A 17.5 g sample of metal at 125.0°C is placed in a calorimeter with 15.0 g of water at 25.0°C. if the temperature of the water rises to 30.0°C, what is the specific heat of the metal?

1 Answer
Jul 22, 2016

Answer:

The specific heat of the meta is #C_p = 0.189 J/(g^oC)#

Explanation:

This is a thermo-equillibrium situation. We can use the equation

Loss of Heat of the Metal = Gain of Heat by the Water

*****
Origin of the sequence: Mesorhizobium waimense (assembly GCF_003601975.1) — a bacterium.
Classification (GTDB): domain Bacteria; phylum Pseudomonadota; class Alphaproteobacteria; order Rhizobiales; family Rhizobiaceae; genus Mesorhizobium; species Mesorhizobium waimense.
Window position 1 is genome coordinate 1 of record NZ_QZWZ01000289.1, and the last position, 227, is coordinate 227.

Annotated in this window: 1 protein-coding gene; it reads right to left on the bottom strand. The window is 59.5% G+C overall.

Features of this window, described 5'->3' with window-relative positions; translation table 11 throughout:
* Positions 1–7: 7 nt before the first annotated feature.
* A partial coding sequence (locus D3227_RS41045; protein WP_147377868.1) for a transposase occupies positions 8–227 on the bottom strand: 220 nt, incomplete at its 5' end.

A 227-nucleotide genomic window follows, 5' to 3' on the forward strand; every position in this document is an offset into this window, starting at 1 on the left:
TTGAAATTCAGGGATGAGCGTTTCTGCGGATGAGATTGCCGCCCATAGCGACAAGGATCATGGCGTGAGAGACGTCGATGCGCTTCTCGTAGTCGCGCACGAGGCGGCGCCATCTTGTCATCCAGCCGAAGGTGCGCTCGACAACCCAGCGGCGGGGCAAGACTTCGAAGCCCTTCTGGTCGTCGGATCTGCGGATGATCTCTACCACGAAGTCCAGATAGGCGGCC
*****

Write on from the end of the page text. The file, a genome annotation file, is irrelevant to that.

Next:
#-Q_(m) = +Q_(w)#

#Q = mDeltaTC_p#

#Q =# Heat
#m =# mass
#DeltaT = (T_f-T_i)#
#T_f=# Final Temp
#T_i=# Initial Temp
#C_P=# Specific Heat

Metal
Water
#m =17.5 g#
#T_f=30.0^oC#
#T_i=125.0^oC#
#C_P= x#

Water
#m =15.0 g#
#T_f=30.0^oC#
#T_i=25.0^oC#
#C_P= 4.184 J/(g^oC)##

#-Q_(m) = +Q_(w)#
#-[m(T_f-T-i)C_p] = m(T_f-T-i)C_p#

#-[17.5g(30^oC-125^oC)x] = 15g(30^oC-25^oC)4.184J/(g^oC)#

#-[17.5g(-95^oC)x] = 15cancel(g)(5^ocancelC))4.184J/(cancel(g^oC))#

#(1662.5g^oC)x = 313.8J#

#cancel(1662.5g^oC)x/cancel(1662.5g^oC) = (313.8J)/(1662.5g^oC)#

#C_p = 0.189 J/(g^oC)#